Some time ago, I alluded in an article to the dangers of speculating on one’s SF-86. The issue has since continued to arise repeatedly in security clearance denial and revocation cases, such that I think it warrants further discussion.

But before diving into how speculation rears its head during the security clearance process, let’s take a look at what the SF-86 actually requires. If you read the document carefully, you’ll notice that the myriad questions are framed in either past or present tense: “In the last 7 years have you…” or, “Are you currently delinquent on any federal debt?”

The commonality among all these questions is that they are asking for information that is provable now. Your signed SF-86 is effectively a snapshot in time, and you can only be held legally liable for information that you knew – or, in some cases, should have reasonably known – when you clicked “certify” in the e-QIP system.

Given the severe potential penalties one can incur for falsifying the SF-86 or omitting material information, it’s certainly understandable that some nervous clearance applicants might want to be sure that every “I” is dotted and every “T” is crossed. But some with a tendency to over-volunteer information take it a step further, essentially guessing about facts and circumstances – present or future – which are either speculative or plain wrong. That’s where the background investigation process goes off the rails.

Here are a few examples of speculation that we’ve seen:

The dead relative windfall for a relative who isn’t dead

Applicant believes that s/he will receive an inheritance upon the passing of a relative who is a foreign citizen. Applicant’s relative is not yet deceased, but Applicant decides to nonetheless provide information about the inheritance on the SF-86, thereby needlessly creating a potential foreign influence situation that, when combined with a couple other facts, may warrant a preliminary security clearance denial that takes great time, expense, and stress to challenge.

Legal reality check

Unless the potential inheritance is locked up in something like an irrevocable trust (i.e. there is a legal guarantee that you’re getting the money or assets), a potential inheritance is just that: potential! You might fall out of favor with your relative; your relative could die broke (or with significantly less money than anticipated); or, your relative could simply decide to donate the funds to charity.

Going to Doctor Web MD  

Applicant believes that s/he has a certain mental health condition based upon self-help research on WebMD. Instead of consulting a medical professional, Applicant writes a rambling two paragraph entry on the SF-86 explaining the various signs and symptoms s/he experiences that leads him or her to believe that said medical condition exists in Applicant.

Legal reality check     

Unless you sign your name with an M.D. or Psy.D., don’t self-diagnose! You’re not doing yourself any favors by handing the government “exhibit A” of how you cannot follow the instructions on the SF-86 and thus ostensibly cannot be trusted to follow instructions regarding the protection of classified information.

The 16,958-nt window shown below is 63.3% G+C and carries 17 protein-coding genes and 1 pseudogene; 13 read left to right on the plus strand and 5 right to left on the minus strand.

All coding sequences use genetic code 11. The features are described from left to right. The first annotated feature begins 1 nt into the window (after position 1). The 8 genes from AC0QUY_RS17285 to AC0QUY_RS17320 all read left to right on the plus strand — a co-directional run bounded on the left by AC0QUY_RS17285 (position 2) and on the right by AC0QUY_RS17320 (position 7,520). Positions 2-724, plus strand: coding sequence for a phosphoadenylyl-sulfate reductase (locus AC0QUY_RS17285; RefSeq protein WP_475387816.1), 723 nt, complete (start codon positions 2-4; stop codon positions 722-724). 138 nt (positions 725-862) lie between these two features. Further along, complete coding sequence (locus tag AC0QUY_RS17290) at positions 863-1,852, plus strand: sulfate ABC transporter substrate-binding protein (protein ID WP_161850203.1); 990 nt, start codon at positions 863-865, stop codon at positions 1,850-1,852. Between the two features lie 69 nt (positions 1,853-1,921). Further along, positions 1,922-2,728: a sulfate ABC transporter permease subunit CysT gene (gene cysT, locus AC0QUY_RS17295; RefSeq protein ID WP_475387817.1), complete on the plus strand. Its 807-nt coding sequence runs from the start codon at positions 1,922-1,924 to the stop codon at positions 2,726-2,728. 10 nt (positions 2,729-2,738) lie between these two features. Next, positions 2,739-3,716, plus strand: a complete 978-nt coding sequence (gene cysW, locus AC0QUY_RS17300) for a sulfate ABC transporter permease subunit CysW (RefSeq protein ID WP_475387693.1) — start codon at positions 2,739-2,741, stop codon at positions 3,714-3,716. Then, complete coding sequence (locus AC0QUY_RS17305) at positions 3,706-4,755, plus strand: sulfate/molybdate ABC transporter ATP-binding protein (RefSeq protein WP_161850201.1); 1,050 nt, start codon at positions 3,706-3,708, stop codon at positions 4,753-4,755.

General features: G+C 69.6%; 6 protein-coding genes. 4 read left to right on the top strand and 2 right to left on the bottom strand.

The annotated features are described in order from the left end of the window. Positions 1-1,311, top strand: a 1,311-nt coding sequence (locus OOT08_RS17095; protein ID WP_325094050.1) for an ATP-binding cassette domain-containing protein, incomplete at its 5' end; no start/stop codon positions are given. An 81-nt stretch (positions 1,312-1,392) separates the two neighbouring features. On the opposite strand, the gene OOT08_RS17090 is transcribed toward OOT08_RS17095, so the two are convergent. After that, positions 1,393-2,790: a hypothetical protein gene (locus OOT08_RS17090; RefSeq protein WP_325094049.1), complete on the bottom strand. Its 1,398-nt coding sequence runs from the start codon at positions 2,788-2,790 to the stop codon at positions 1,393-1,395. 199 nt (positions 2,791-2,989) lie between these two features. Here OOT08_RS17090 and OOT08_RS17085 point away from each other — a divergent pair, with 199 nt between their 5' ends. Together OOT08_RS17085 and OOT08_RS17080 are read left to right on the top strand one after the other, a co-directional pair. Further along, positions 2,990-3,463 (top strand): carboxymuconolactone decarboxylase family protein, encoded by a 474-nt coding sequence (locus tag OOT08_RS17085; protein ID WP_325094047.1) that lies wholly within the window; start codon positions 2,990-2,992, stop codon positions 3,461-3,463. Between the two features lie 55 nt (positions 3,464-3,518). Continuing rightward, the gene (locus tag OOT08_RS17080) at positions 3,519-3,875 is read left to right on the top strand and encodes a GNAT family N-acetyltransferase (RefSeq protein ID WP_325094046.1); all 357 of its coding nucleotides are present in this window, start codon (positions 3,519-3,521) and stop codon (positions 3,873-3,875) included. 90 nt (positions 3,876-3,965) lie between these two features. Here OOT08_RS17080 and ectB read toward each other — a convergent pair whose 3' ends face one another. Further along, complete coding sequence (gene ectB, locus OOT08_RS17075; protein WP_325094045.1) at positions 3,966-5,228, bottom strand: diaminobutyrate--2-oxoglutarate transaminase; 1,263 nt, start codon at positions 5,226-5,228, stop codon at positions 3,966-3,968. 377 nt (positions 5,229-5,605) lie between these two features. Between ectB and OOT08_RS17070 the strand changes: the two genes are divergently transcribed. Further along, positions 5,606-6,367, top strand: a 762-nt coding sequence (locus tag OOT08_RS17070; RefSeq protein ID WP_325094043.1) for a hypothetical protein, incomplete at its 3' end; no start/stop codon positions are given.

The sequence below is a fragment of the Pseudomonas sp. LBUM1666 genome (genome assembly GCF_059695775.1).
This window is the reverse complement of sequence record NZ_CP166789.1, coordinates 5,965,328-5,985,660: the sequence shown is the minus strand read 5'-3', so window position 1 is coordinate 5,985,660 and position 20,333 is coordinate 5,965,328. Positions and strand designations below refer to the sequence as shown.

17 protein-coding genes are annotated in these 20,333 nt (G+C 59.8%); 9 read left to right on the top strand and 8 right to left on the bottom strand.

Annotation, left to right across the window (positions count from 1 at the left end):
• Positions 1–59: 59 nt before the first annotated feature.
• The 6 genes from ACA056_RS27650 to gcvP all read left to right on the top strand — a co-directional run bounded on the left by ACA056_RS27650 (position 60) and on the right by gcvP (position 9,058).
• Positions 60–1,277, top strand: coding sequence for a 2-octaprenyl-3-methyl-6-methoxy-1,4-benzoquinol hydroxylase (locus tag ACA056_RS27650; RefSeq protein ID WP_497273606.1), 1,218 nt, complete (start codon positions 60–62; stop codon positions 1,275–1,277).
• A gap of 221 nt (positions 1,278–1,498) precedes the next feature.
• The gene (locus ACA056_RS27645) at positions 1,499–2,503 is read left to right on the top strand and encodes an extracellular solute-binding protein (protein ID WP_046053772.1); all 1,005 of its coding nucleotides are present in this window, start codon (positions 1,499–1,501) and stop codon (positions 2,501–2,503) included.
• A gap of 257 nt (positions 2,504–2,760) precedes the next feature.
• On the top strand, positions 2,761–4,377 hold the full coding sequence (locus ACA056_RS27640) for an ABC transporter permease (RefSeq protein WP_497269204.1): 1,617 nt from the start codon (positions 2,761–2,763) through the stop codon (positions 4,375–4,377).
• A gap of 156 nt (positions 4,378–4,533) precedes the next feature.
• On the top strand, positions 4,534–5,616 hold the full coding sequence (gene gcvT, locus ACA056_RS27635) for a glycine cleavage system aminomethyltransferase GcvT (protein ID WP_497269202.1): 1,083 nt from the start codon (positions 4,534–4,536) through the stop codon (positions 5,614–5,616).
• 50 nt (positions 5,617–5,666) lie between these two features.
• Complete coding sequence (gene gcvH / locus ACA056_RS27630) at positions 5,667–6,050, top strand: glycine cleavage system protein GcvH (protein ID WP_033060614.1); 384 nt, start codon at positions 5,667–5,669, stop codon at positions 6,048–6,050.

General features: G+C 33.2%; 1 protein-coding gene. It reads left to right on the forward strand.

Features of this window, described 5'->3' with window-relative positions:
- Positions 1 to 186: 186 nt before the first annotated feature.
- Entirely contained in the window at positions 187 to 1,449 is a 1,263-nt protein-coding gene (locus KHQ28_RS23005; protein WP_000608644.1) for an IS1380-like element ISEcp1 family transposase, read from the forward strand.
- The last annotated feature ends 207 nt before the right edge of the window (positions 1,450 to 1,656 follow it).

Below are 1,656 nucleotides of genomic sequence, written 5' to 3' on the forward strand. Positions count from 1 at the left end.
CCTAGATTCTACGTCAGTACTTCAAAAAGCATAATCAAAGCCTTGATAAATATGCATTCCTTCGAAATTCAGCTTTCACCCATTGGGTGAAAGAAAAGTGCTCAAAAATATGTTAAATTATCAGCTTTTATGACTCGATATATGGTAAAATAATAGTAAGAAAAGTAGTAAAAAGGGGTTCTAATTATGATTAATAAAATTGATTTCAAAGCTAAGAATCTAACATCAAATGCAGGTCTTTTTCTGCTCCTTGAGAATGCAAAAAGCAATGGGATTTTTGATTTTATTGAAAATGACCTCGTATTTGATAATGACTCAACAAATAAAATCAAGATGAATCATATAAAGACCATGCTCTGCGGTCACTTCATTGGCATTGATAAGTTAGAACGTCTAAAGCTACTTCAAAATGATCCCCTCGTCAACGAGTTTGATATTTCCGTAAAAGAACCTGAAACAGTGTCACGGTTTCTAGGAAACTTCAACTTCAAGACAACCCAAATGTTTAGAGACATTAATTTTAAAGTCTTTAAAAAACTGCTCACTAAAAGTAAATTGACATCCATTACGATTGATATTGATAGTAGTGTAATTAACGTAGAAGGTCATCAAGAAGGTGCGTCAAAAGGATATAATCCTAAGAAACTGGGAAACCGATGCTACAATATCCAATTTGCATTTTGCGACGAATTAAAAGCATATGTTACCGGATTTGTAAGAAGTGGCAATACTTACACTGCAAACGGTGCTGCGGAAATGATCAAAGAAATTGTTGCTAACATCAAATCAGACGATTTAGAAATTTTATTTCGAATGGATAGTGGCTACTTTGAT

If they speak english, they must be americans, right?

Applicant is unsure as to the legal status of his or her family members living in the United States. Scared to ask (for fear that the family members do not have legal status and will be reported to ICE if listed on the SF-86), Applicant disregards her knowledge of their valid foreign country passports and instead speculates that they are all U.S. citizens because they speak English and have lived in the United States for over a decade. The government subsequently finds out about Applicant’s relatives and Applicant is accused of intentionally falsifying his or her SF-86.

Legal reality check:    

I’ve never heard of a situation in which federal background investigators reported an applicant’s family members to ICE for lack of legal status. Even if this occurred with regularity, however, your duty is still to answer questions on the SF-86 honestly. There is no need to go out and interrogate every family member on their legal status, but not knowing and being willfully blind are two different things. You can’t claim good faith while ignoring objectively obvious information like the existence of foreign passports.

The point in all of this is that speculation does nothing besides cause security clearance applicants needless headaches. When answering questions on the SF-86 or during the background investigation process, ask yourself whether your answer is both responsive to the question and conceivably provable now. When in doubt, consider seeking legal counsel.


This article is intended as general information only and should not be construed as legal advice. Consult an attorney regarding your specific situation. 

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Sean M. Bigley retired from the practice of law in 2023, after a decade representing clients in the security clearance process. He was previously an investigator for the Defense Counterintelligence and Security Agency (then-U.S. Office of Personnel Management) and served from 2020-2024 as a presidentially-appointed member of the National Security Education Board. For security clearance assistance, readers may wish to consider Attorney John Berry, who is available to advise and represent clients in all phases of the security clearance process, including pre-application counseling, denials, revocations, and appeals. Mr. Berry can be found at